TUESDAY, Jan. 12 (HealthDay News) -- The brains of men and women handle stress differently and that alters the way their bodies experience chronic diseases such as depression, cardiovascular disease and autoimmune disorders, U.S. researchers report.
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The scientists used functional MRI to monitor the brain activity of healthy men and women viewing stress-triggering images. The women underwent brain scans twice, once at the start of their menstrual cycle and once during ovulation.
At the start of their menstrual cycle, the women's brain activity in response to stress was similar to men. But the men's response to stress was much higher when compared to women during ovulation.
"We found that women have been endowed with a natural hormone capacity to regulate the stress response in the brain that differs from men," study author Jill Goldstein, director of research at the Connors Center for Women's Health and Gender Biology at Brigham and Women's Hospital in Boston, said in a news release from the hospital.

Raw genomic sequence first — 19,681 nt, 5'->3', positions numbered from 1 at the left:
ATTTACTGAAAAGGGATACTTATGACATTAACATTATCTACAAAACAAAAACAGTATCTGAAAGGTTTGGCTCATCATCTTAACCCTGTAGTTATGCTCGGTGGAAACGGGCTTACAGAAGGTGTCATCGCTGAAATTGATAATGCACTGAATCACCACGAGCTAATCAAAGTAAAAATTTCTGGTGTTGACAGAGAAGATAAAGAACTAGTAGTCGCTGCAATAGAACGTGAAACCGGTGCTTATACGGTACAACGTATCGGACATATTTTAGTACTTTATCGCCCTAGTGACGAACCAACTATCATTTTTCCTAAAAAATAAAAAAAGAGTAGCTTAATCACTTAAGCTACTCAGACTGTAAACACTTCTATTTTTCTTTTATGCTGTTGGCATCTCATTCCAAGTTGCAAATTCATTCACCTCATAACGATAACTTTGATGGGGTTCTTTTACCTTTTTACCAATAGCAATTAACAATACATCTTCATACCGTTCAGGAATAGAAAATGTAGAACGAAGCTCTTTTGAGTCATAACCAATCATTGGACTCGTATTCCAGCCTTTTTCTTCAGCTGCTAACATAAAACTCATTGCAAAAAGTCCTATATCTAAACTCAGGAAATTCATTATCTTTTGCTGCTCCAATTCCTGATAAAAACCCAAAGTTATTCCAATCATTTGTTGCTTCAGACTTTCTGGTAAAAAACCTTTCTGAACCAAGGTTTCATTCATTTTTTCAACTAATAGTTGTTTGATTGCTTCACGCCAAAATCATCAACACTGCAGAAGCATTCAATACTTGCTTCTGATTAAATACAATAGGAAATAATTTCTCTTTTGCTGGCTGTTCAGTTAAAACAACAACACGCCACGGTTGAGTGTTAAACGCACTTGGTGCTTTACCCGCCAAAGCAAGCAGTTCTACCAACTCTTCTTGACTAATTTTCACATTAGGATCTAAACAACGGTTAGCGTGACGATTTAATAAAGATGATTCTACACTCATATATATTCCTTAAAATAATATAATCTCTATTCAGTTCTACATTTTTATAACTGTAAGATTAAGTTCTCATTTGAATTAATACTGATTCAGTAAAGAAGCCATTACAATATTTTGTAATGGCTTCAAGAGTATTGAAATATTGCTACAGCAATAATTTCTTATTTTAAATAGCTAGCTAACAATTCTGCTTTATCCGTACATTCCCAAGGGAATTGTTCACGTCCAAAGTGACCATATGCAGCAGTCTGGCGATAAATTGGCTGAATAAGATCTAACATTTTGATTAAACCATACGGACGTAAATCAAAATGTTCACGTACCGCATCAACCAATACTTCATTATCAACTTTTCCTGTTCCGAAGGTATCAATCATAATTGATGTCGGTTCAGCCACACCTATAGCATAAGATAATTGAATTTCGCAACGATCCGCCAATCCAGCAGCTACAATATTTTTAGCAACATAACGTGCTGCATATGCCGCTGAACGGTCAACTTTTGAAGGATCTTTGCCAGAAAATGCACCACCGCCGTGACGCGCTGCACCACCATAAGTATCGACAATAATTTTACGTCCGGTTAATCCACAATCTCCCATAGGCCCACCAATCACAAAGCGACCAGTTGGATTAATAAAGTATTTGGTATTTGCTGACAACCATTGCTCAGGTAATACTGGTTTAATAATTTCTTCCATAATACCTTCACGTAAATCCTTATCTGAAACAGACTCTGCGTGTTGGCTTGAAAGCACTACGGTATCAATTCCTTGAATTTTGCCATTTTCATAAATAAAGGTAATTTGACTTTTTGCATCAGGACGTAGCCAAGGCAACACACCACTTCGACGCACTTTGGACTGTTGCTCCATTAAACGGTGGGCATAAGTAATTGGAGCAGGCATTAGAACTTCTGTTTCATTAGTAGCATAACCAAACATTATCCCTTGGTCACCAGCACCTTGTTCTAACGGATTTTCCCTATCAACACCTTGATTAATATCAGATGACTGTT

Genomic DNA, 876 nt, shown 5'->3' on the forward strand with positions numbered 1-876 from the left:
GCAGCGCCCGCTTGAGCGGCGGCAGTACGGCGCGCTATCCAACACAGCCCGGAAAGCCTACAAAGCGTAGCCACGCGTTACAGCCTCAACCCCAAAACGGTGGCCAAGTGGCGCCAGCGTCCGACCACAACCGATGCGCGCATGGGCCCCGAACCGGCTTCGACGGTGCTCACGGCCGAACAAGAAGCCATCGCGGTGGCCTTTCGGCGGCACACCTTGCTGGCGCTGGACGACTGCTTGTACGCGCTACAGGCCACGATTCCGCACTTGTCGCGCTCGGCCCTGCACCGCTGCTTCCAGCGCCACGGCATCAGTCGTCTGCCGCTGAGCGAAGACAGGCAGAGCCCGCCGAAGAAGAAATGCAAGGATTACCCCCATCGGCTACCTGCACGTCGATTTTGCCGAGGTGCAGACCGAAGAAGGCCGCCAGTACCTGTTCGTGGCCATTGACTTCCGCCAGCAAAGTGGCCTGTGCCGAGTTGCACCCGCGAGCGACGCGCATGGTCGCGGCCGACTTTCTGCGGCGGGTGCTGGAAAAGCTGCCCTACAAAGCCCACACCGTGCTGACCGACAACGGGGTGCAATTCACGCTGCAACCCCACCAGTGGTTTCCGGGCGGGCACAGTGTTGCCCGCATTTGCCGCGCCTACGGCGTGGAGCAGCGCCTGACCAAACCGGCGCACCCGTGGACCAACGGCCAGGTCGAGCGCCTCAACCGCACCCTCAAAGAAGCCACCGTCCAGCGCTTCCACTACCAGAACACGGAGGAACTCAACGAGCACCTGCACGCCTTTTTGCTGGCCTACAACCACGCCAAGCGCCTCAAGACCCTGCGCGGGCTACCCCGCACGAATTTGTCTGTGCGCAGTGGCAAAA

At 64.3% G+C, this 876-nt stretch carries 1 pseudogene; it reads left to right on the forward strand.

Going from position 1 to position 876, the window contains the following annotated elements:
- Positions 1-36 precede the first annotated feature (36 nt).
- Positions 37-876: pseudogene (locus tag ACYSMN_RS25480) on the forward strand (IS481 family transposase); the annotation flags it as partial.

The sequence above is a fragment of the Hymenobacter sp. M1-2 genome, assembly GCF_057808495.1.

The most significant differences were detected in brain regions that control the autonomic arousal response. The findings suggest that gender differences in stress response circuitry are hormonally regulated through the control of arousal.
"The results were striking given that men and women reported experiencing the stressful stimuli similarly even though their brains were activating differently," Goldstein said.
She noted that diseases affected by stress often present differently in women and men.
"Therefore, understanding sex differences in stress regulation in the brain can provide clues to understanding the nature of these chronic medical disorders. Mapping out sex-specific physiology in the brain will also provide the basis for the development of sex-specific treatments for these diseases," Goldstein said.
The study appears online Jan. 13 in the Journal of Neuroscience.
-- Robert Preidt
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SOURCE: Brigham & Women's Hospital, news release, Jan. 12, 2010
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